Anonymous - (10/15/2010 - 8:23pm)

Wait - isn't the response rate for IL-2 something like 20%, with a small number (maybe 10%?) never having it return again?  And so far, ipi can prolong a life by 3 or 4 months?  Or do I have the numbers wrong?

Anonymous - (10/15/2010 - 9:11pm)

"3 or 4 month" is the average.

There are long-term IPI-responders. But I don't know the percentage. 

Anonymous - (10/20/2010 - 5:50pm)

It's not the AVERAGE it's the Median

The time quoted is not an average it's the mean or median which is quite different.  On entering the ipi trial all must have a 16 week MINIMUM life expectancy.  I'm not sure of the number but the median life expectancy is 3-4 months beyond that.  The average life expectancy of any group will only be known when the last member of that group has died.

With limited access trials many who have to wait for entry might have had a better outcome if the treatment had been available earlier.  It's the part of cancer research and drug approval that sucks big time.  It is however, better to have the treatment tested and understood before released in mass. 

I've been in three trials and take my role seriously and I do everything in my power to understand what the up and downsides are and any other options I may have.  

I'm not advocating any treatment over another here, but please get the terminology and the meaning correct so as not to confuse new visitors.

The other issue facing Doctors and Researchers is how to select treatments for the best effect.  It's predicted that a time will come when the combination treatments will give the Doctors more effective options for patients along with accurate screening tests.

We all just happen to be in the beginning of the new era of Melanoma treatment

When my husband took the IL-2 we were told the response rate was lower than 20% by our oncologist don't remember the exact # though.  But we took it anyway because it was the next line of tx.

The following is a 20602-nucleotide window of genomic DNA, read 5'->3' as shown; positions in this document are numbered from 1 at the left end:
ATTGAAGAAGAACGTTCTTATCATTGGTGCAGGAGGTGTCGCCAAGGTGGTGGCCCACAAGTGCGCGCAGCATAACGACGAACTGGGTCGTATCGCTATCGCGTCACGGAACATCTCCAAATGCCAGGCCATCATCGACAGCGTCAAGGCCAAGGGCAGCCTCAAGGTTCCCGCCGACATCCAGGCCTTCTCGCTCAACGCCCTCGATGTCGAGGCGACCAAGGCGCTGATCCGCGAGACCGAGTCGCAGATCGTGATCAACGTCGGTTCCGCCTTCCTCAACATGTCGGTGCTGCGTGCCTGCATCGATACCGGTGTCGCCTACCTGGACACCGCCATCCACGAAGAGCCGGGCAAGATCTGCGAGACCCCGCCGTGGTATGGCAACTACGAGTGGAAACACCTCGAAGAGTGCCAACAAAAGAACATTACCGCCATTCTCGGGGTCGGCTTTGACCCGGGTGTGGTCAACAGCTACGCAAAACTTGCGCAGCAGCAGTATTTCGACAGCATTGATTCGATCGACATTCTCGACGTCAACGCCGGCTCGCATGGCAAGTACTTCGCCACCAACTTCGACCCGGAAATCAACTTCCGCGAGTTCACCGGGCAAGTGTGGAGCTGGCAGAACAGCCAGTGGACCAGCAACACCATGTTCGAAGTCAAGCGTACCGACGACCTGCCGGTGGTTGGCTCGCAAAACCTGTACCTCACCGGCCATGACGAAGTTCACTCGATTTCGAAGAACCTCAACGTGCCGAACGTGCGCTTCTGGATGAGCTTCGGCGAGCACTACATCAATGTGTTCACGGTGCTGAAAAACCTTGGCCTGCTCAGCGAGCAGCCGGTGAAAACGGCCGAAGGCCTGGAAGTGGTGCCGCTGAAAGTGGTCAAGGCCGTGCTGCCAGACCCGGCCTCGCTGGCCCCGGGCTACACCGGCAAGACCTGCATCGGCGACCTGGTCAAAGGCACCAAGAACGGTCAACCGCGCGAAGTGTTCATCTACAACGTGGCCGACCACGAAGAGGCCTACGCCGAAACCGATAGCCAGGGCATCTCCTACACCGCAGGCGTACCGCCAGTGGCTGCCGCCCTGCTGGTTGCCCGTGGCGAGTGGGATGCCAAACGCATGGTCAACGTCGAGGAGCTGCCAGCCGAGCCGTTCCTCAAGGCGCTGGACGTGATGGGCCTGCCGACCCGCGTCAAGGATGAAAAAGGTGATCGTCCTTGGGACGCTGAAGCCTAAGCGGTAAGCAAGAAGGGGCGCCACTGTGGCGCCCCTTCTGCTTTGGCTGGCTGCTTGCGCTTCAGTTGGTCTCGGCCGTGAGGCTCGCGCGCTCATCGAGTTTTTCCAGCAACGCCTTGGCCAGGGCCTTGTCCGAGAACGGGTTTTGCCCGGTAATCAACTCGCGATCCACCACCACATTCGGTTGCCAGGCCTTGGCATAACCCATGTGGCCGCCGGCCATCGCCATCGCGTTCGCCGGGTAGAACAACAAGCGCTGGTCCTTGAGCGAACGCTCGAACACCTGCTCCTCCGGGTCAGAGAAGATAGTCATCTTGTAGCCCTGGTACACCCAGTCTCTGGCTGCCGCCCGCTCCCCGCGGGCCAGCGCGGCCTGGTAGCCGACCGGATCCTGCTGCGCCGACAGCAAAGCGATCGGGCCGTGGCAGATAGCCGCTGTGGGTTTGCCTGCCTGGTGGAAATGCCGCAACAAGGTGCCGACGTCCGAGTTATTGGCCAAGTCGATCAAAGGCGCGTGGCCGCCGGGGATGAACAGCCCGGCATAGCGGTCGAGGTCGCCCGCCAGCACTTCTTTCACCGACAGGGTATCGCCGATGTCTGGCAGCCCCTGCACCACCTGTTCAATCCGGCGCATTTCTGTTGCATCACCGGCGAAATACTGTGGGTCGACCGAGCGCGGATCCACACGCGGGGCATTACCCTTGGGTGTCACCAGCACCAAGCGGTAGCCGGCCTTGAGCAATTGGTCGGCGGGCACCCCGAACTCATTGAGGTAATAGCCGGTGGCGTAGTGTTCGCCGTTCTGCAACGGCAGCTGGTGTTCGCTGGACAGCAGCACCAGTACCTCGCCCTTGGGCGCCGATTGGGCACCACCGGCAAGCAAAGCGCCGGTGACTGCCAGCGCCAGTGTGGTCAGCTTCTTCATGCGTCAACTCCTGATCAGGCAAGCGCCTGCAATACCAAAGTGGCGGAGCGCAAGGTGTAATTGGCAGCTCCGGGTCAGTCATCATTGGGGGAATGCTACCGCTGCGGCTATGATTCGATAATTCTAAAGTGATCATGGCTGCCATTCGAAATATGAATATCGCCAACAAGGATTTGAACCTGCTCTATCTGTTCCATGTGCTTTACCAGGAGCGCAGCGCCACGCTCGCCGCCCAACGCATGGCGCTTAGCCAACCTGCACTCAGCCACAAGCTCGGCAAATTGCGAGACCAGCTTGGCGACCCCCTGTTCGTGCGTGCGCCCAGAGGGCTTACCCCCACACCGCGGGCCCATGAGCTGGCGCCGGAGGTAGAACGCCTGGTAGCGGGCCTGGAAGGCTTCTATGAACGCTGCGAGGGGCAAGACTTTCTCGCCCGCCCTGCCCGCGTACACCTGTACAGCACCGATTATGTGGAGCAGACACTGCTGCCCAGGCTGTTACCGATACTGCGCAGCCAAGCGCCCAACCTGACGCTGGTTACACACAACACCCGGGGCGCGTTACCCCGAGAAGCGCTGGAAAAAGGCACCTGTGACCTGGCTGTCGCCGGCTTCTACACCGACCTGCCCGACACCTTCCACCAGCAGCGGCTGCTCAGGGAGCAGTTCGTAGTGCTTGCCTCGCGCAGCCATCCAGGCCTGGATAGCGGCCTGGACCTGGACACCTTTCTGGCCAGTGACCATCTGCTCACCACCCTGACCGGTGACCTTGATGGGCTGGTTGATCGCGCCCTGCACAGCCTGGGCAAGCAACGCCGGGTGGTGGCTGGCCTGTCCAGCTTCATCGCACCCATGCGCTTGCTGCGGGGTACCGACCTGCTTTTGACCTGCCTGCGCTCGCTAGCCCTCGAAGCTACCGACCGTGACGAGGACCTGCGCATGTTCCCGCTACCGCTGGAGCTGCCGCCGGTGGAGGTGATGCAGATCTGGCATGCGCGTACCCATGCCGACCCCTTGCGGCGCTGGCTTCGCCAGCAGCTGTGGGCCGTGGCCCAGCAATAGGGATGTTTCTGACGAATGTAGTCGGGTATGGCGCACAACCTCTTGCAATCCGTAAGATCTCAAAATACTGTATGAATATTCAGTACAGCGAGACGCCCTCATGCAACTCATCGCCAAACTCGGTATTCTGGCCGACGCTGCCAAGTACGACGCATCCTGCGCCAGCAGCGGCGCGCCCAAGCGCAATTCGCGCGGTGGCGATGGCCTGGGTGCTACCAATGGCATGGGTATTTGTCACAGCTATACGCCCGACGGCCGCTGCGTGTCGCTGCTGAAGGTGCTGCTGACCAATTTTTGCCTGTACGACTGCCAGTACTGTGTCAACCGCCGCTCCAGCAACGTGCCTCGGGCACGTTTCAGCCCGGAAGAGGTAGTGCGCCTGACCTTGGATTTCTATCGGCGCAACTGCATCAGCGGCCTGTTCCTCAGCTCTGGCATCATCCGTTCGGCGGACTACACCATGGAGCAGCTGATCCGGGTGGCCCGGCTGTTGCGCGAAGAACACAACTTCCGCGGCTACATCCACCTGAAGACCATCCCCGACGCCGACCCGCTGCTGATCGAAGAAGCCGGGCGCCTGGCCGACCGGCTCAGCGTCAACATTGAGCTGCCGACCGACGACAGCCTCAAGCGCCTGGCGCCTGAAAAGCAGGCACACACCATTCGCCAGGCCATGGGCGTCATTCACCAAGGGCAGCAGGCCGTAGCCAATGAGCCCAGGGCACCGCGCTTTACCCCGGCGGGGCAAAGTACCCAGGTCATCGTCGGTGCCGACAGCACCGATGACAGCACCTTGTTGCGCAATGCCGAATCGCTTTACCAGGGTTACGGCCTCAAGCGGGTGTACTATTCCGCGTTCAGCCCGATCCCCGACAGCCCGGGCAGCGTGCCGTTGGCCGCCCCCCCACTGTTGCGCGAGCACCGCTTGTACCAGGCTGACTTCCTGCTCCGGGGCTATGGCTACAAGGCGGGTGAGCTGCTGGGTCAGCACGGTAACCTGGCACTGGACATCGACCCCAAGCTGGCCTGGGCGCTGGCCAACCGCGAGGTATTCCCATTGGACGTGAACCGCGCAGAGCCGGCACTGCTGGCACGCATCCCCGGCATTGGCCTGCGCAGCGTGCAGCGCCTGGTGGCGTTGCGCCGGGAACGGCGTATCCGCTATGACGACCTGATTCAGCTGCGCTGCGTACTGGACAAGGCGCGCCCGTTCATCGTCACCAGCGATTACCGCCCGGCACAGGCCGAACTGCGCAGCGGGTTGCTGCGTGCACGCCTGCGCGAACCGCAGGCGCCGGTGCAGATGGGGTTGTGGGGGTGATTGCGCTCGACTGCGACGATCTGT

I can do ALL things through Christ who strengthens me! Phillipians 4:13

LynnLuc - (10/20/2010 - 5:28pm)

Have you considered the trial

Dose-escalation Study of Combination BMS-936558 (MDX-1106) and Ipilimumab in Subjects With Unresectable Stage III or Stage IV Malignant Melanoma
Seems like a match made in heaven!  No placebo!
MDX 1106 is showing great promise and is a Anti-PD-1.

Advocate for your own treatment.. Stage 4 Melanoma NED Surgery,Radiation, Temodar 300Mg July 2009-March 2010, then "Phase I Study of Anti-PD-1 Human Monoclonal Antibody MDX-1106 and Vaccine Therapy"

LBN - (10/13/2010 - 6:02pm)

Hi Lisa,

I am currently 6 weeks into the GSK braf trial and even though I realize it is not long term, I am very happy to be completely off my vicodine and not using a cane to walk. I have already done the vaccine,  ipi and IL2 with very short term limited results. I guess it all depends on how you look at your situation and what you are willing to go through to manage the beast,


Jim in Denver - (10/13/2010 - 9:51pm)

Hi Lisa,

Is the trial to which you refer NCT01006980?  If so, please look at this:

This trial, being Phase III, incorporates randomization.  That should be considered before entering.  There are two New York Times articles regarding PLX4032 recently you also might want to look at if you haven't seen them: